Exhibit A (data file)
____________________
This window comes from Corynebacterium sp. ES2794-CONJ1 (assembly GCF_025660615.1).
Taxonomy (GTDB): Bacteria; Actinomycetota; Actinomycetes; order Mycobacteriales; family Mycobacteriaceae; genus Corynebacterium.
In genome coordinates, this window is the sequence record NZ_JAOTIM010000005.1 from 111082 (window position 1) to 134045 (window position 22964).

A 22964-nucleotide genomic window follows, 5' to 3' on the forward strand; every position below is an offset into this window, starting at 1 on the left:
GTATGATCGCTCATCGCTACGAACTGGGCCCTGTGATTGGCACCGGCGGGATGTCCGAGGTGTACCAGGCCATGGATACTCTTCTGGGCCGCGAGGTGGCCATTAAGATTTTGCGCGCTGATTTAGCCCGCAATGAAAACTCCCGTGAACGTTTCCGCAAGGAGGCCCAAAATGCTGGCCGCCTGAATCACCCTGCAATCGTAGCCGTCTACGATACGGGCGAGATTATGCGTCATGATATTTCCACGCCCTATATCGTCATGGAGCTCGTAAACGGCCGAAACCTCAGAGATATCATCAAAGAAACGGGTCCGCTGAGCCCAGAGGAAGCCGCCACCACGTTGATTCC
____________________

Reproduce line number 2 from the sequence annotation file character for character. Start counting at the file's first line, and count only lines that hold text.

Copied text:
Taxonomy (GTDB): Bacteria; Actinomycetota; Actinomycetes; order Mycobacteriales; family Mycobacteriaceae; genus Corynebacterium.